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What is happening in this retouch?

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  • What is happening in this retouch?

    Or rather, what layers are being used? Can someone breakdown the techniques he is using in this compositing?

    https://www.youtube.com/watch?v=pZbs78fkBN8

  • #2
    Re: What is happening in this retouch?

    Normal for the rickshaw, normal for the new wheels, lighten for the first water splash, lighten for the second water splash, normal for the sky, lighten for the third water splash, normal for the pure white glare on the right, then he liquified the original backdrop and sky, used a picture of rain drops, used a curve to reduce the contrast on them, then blurred them and blended them to darken, then we have a DNB layer, probably two curves, then a couple of curves for general color, and local color for buildings and sky, rickshaw etc, and in the end sharpening.

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    • #3
      Re: What is happening in this retouch?

      Thanks.

      What happened around 0:15? And what is the purpose for whatever he did around that time?

      What happened at 0:18?

      I think he did what he did at 0:15 again around 0:20?

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      • #4
        Re: What is happening in this retouch?

        Curves. Curves. Curves.

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        • #5
          Re: What is happening in this retouch?

          Originally posted by skoobey View Post
          Curves. Curves. Curves.
          Considering that brightness contrast was rewritten to a direct scaling operation a couple versions back, it's worth using that at times too. Curves is partly a matter of convention, although I kind of view it as a hack for the limitations of the working space.

          Originally posted by skoobey View Post
          Normal for the rickshaw, normal for the new wheels, lighten for the first water splash, lighten for the second water splash, normal for the sky, lighten for the third water splash, normal for the pure white glare on the right, then he liquified the original backdrop and sky, used a picture of rain drops, used a curve to reduce the contrast on them, then blurred them and blended them to darken, then we have a DNB layer, probably two curves, then a couple of curves for general color, and local color for buildings and sky, rickshaw etc, and in the end sharpening.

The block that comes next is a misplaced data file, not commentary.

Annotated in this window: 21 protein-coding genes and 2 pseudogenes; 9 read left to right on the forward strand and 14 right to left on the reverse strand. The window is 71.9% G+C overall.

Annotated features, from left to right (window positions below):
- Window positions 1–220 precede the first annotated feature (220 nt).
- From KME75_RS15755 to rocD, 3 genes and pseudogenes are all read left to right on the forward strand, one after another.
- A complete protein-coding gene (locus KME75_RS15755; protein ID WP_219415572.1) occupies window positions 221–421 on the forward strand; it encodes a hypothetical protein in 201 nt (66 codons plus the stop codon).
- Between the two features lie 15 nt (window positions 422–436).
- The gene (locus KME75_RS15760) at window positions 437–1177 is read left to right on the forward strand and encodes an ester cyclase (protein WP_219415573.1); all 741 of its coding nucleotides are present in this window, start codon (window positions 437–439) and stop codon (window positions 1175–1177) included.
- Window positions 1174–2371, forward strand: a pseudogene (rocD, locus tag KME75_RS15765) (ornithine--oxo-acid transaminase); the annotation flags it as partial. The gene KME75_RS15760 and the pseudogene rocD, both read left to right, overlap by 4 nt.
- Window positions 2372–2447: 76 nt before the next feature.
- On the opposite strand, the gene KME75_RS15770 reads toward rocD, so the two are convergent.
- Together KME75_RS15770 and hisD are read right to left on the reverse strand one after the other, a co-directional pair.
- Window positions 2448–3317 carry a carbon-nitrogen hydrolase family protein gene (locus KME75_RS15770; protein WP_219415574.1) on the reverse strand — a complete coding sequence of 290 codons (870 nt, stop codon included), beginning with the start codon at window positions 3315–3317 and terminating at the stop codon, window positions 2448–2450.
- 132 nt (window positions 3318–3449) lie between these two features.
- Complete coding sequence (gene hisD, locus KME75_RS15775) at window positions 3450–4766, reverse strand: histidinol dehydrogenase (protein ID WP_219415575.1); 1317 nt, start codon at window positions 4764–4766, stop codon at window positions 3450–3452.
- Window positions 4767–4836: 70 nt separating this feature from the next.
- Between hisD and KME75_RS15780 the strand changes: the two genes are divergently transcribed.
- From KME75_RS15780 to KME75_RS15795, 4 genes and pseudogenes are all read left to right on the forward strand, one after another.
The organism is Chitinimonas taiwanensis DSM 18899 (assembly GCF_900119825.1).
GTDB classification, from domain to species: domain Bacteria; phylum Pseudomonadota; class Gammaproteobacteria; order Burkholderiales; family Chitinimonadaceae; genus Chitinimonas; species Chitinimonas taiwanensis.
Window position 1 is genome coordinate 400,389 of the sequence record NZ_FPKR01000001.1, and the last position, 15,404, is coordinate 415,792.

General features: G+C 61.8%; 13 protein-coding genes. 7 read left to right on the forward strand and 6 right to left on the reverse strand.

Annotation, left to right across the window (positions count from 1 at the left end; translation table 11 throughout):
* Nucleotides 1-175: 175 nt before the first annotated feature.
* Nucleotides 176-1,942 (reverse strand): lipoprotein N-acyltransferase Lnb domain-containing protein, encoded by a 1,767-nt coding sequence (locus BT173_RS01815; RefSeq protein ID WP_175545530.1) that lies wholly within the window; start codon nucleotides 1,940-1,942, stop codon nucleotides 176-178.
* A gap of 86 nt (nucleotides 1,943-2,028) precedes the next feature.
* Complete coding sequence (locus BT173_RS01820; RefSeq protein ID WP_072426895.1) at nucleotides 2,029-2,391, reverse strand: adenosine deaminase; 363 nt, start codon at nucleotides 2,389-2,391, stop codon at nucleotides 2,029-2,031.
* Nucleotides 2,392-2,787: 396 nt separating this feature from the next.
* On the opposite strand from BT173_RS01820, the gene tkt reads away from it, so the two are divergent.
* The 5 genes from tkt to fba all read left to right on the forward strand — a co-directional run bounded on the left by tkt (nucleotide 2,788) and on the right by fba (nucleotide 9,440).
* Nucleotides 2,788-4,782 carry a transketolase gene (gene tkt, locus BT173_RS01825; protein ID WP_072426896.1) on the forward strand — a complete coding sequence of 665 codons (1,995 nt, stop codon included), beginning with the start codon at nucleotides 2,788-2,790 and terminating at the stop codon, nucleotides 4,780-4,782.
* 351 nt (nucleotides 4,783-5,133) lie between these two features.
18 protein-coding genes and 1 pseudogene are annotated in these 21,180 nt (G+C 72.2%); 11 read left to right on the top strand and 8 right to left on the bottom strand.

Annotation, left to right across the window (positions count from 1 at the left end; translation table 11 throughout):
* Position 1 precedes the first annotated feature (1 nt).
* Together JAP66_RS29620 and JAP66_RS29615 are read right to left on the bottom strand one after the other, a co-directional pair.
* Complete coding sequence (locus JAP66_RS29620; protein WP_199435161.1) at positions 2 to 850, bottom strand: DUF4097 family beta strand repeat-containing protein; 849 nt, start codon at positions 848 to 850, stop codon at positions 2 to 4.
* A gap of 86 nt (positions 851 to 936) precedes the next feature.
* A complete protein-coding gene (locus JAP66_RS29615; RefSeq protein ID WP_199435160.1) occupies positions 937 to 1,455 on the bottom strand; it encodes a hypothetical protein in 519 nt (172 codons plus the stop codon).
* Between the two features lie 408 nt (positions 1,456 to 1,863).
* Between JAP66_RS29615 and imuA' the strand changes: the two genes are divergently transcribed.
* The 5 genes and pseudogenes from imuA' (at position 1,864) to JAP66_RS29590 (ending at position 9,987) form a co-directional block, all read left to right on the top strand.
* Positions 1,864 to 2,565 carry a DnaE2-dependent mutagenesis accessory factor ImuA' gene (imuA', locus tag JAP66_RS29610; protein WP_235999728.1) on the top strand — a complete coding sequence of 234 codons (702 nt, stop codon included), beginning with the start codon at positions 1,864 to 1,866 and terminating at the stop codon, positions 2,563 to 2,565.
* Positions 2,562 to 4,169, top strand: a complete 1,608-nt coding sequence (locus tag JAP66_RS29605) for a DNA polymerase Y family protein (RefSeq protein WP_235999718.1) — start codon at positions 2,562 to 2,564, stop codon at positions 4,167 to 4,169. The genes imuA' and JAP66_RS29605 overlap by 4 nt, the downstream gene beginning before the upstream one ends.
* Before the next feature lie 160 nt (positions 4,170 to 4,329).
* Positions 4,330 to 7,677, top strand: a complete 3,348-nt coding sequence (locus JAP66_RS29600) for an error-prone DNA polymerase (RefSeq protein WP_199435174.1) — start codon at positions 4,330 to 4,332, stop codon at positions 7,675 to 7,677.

Lighten won't always produce the right effect. You have to be careful. For example the clear parts of water droplets aren't likely to collimate light that passes through them. Rather they have a somewhat dispersive effect and would have fewer rays parallel to the focal plane in the visible range, making for a darker appearance rather than a lighter one. That is a very rough description, but I am merely talking about appearance. I noticed some of his mask edges were a bit on the fuzzy side, and each pass adds a couple adjustments. It's not really a one by one thing.

          If I wanted to offer a very brief recipe for this, I would say sketch or even doodle the concept. Choose elements. Mask out elements from their original backgrounds. Line things up with your drawing, even if it's a really crappy drawing. Get the scale and perspective of these elements to be perfect. It's extremely important. If you have trouble with that part, draw a perspective grid for your imaginary scene, which may not be absolutely identical to any of your working elements. It should not however be further off than you can transform any given element without excessive image degradation. The other stuff is easy. Worry about it later. The part I just mentioned is going to be difficult, and until you can actually do that, the other stuff is useless.

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          • #6
            Re: What is happening in this retouch?

            3 seconds in was the best that job ever looked. A bad idea poorly executed imo.

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            • #7
              Re: What is happening in this retouch?

              Well. when you do something without any professional elements, that's what it ends up looking.

              Compositing is NOT about finding random images off the web that sort-of fit. It is about compositing an image that couldn't happen no matter how professional you are. So you take great individual elements that have been planned at some point or another, and assemble them into an image that was conceived before the first shot was taken.

              You might start with one or few elements that are a must and cannot be replicated, but then everything else is planned.

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